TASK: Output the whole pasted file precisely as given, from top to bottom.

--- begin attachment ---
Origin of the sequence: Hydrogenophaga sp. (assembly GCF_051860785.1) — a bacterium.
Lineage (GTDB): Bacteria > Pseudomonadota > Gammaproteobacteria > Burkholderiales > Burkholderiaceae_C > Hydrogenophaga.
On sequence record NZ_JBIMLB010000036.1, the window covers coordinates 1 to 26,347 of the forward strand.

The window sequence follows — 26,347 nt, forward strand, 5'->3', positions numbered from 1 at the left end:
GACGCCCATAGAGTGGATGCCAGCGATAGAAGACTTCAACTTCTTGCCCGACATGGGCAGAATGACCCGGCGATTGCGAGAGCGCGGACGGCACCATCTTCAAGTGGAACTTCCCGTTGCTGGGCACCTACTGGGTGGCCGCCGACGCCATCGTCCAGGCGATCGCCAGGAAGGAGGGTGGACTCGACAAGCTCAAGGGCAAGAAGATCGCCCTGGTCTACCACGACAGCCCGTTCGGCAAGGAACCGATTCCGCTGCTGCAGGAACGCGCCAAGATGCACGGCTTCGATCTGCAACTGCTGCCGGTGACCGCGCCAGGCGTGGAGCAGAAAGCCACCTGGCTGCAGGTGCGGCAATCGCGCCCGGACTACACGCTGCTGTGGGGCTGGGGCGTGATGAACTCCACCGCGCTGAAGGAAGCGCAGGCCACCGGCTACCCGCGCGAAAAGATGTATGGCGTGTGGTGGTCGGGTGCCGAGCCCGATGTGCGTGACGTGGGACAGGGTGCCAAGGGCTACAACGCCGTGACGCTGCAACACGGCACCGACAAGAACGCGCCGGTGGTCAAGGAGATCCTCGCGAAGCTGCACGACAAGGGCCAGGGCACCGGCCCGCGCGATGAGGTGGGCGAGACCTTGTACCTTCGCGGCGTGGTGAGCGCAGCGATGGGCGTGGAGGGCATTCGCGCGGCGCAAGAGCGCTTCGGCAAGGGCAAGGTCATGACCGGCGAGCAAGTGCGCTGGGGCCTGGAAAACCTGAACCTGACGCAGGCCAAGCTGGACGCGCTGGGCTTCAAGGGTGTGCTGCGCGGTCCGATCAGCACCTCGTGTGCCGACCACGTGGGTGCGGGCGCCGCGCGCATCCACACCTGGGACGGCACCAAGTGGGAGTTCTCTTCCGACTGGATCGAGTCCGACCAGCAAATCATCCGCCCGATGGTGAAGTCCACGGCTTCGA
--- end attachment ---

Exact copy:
Origin of the sequence: Hydrogenophaga sp. (assembly GCF_051860785.1) — a bacterium.
Lineage (GTDB): Bacteria > Pseudomonadota > Gammaproteobacteria > Burkholderiales > Burkholderiaceae_C > Hydrogenophaga.
On sequence record NZ_JBIMLB010000036.1, the window covers coordinates 1 to 26,347 of the forward strand.

The window sequence follows — 26,347 nt, forward strand, 5'->3', positions numbered from 1 at the left end:
GACGCCCATAGAGTGGATGCCAGCGATAGAAGACTTCAACTTCTTGCCCGACATGGGCAGAATGACCCGGCGATTGCGAGAGCGCGGACGGCACCATCTTCAAGTGGAACTTCCCGTTGCTGGGCACCTACTGGGTGGCCGCCGACGCCATCGTCCAGGCGATCGCCAGGAAGGAGGGTGGACTCGACAAGCTCAAGGGCAAGAAGATCGCCCTGGTCTACCACGACAGCCCGTTCGGCAAGGAACCGATTCCGCTGCTGCAGGAACGCGCCAAGATGCACGGCTTCGATCTGCAACTGCTGCCGGTGACCGCGCCAGGCGTGGAGCAGAAAGCCACCTGGCTGCAGGTGCGGCAATCGCGCCCGGACTACACGCTGCTGTGGGGCTGGGGCGTGATGAACTCCACCGCGCTGAAGGAAGCGCAGGCCACCGGCTACCCGCGCGAAAAGATGTATGGCGTGTGGTGGTCGGGTGCCGAGCCCGATGTGCGTGACGTGGGACAGGGTGCCAAGGGCTACAACGCCGTGACGCTGCAACACGGCACCGACAAGAACGCGCCGGTGGTCAAGGAGATCCTCGCGAAGCTGCACGACAAGGGCCAGGGCACCGGCCCGCGCGATGAGGTGGGCGAGACCTTGTACCTTCGCGGCGTGGTGAGCGCAGCGATGGGCGTGGAGGGCATTCGCGCGGCGCAAGAGCGCTTCGGCAAGGGCAAGGTCATGACCGGCGAGCAAGTGCGCTGGGGCCTGGAAAACCTGAACCTGACGCAGGCCAAGCTGGACGCGCTGGGCTTCAAGGGTGTGCTGCGCGGTCCGATCAGCACCTCGTGTGCCGACCACGTGGGTGCGGGCGCCGCGCGCATCCACACCTGGGACGGCACCAAGTGGGAGTTCTCTTCCGACTGGATCGAGTCCGACCAGCAAATCATCCGCCCGATGGTGAAGTCCACGGCTTCGA